What is a secured credit card and how does it work

By Rebecca Lake

Reviewed by James Heflin

Jan 30, 2024

Read time: 5 min

Man shopping online with his secured credit card

Key takeaways:

  • Secured credit cards can help you build or rebuild your credit history.

  • A secured credit card requires a deposit to open, but you can get your deposit back later if you maintain your account in good standing.

  • A secured card can be a stepping stone to a traditional credit card. 

A credit card is an important ingredient in most people’s financial recipe. Getting one, and using it responsibly, could help lay the groundwork for a strong credit profile. Having a card in hand, especially if you’re working your way back up from a financial low point, can give you confidence. It means someone trusts you to spend their money reasonably and pay them back. 

Sometimes that trust comes in stages. A secured credit card is the issuer’s way of saying yes to your request for credit, but with safety rails for financial protection. A secured card should set you up for success and be a tool that works for you. We’ll explain how. 

Secured credit cards

A secured credit card is one that requires a cash deposit to open. ( Unsecured accounts don't have a deposit requirement.) The required deposit is typically at least $50, but you can make a larger deposit if you want a higher credit limit. Usually, the credit limit on your account is equal to the amount of your deposit. But you won’t be making charges against your deposit. The card issuer holds your deposit as a safeguard. If you use the card, you’ll need to pay the bill each month just like you would with any other credit card. 

You can charge, repay, and charge again as often as you like, up to your credit limit. As you make purchases with your secured credit card, the amount of credit available shrinks. You free up more of your limit by making a payment. 

The point of using a secured credit card is to build a positive payment history so that you can qualify for credit in the future with fewer strings attached. After a period of responsible use (6-12 months), you can apply for a traditional credit card. Once your secured account is paid off, you can ask the issuer to return your deposit and close the account.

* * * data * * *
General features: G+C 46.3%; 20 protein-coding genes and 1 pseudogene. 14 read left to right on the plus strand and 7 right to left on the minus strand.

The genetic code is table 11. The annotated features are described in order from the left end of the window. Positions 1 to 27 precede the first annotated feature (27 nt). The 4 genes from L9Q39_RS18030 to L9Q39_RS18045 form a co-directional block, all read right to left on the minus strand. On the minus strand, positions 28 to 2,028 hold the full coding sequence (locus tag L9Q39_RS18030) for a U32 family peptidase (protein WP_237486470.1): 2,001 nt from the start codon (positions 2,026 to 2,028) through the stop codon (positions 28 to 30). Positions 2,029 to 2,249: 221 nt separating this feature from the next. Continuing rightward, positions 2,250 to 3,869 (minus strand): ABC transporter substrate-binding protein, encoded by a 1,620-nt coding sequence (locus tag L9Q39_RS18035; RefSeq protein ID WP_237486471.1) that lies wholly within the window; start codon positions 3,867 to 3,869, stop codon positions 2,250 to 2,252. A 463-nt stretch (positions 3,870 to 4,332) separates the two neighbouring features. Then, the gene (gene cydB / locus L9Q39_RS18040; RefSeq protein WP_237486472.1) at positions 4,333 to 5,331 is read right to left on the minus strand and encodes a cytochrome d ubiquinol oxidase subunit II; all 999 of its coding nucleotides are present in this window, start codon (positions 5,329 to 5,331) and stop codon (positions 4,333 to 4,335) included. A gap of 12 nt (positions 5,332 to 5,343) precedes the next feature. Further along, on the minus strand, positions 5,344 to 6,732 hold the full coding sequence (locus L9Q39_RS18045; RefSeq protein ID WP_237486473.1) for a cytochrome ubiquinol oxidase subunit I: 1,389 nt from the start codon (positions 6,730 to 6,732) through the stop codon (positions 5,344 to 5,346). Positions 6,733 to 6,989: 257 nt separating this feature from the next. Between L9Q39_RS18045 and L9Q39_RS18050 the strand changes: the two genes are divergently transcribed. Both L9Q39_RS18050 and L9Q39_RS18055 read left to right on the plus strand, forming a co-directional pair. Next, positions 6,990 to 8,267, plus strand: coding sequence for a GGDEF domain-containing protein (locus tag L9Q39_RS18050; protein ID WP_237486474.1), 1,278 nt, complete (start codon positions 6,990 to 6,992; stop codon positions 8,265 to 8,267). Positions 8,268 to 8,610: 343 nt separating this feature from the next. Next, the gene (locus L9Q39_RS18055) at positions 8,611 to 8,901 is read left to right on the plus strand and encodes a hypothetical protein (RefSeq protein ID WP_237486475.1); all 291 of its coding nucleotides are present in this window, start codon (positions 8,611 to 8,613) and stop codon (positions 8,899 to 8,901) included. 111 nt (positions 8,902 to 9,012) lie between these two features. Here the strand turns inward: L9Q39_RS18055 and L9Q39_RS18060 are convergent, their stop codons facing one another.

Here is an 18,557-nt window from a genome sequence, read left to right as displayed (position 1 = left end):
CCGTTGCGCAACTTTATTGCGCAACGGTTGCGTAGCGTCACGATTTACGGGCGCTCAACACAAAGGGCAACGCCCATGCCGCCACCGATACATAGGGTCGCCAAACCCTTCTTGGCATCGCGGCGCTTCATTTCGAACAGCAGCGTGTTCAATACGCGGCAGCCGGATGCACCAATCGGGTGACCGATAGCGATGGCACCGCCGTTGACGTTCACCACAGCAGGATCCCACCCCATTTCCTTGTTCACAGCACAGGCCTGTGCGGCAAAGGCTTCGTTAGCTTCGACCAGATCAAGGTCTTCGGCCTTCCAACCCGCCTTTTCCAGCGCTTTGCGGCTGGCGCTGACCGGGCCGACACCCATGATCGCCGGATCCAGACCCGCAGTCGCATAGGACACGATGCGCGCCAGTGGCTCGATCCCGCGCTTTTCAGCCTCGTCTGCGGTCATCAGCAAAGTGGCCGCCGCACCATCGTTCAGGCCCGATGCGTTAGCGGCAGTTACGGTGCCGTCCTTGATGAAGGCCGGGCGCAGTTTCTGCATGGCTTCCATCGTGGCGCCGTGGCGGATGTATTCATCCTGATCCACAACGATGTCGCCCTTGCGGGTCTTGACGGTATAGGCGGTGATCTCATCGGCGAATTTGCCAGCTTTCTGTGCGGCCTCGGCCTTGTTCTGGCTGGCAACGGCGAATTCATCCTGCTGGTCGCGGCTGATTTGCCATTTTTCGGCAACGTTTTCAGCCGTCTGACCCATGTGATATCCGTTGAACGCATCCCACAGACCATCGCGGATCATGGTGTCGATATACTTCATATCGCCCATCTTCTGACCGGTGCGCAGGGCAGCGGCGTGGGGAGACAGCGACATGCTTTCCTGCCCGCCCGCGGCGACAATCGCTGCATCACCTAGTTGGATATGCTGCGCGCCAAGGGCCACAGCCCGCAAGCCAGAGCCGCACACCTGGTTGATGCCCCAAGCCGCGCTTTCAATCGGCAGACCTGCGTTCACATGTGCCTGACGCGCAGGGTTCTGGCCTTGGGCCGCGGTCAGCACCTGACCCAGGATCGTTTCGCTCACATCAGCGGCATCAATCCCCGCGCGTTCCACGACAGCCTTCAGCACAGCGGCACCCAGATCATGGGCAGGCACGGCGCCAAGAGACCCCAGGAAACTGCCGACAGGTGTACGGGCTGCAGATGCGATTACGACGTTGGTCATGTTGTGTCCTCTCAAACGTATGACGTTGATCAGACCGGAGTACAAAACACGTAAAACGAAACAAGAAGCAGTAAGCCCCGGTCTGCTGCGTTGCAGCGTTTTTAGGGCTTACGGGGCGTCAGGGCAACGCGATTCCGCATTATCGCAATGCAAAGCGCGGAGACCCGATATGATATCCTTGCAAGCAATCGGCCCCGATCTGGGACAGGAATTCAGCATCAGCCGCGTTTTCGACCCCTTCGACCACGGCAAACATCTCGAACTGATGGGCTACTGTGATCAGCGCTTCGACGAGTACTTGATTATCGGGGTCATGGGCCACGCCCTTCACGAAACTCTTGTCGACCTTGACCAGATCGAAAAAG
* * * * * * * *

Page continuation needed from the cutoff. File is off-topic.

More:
Some credit card companies will convert your account to a regular unsecured card and return your deposit automatically after you meet certain conditions. For example, you might need to make six consecutive, on-time monthly payments to trigger the switch.  

If you don't repay what you owe, the credit card company can keep your deposit. 

Getting and using a secured credit card

There are quite a few secured credit cards. So how do you choose a secured credit card that fits your needs? Start by comparing these features: 

  • Minimum deposit. How much do you need to deposit to open a secured credit card account? Can you add more money later to boost your limit?

  • Refund policy. What’s the issuer’s process for returning your security deposit? What steps would you need to take, and when? 

  • Fees. This is a big one to watch out for. Secured credit cards can charge activation or application fees, annual fees, monthly fees, and late payment fees. You could also get hit with a foreign transaction fee, a fee for a paper statement, or a fee to replace a lost card. Read over the fee schedule carefully and compare a couple of cards before you apply so you won’t be caught off guard. 

  • Credit reporting. A secured credit card only helps you build a credit score if the card issuer reports your account activity to the credit bureaus. Equifax, Experian, and TransUnion are the three major credit bureaus that collect information about credit accounts. Make sure the secured cards you are considering do, in fact, report to the credit bureaus.

  • Added features and benefits. Some secured cards are pretty vanilla, designed just to help you build credit by making purchases and paying them off. But other cards may offer more perks, like cash-back rewards or points on purchases. 

  • Annual percentage rate. The APR on a credit card represents the cost of carrying a balance month to month, spread out over a year. In other words, it’s the interest you’ll pay if you carry a balance. The higher your APR, the more interest you’ll be charged if you don’t pay off your balance each month. (If you pay off your balance before you’re charged interest, the APR doesn’t matter.)

Once you find a card that looks good to you, the next step is applying. A hard credit check may be required, which means the credit card company, with your permission, checks your credit reports and scores using your Social Security number. Most secured credit cards are designed for people with lower credit scores, so you might find one that doesn’t require a credit check at all.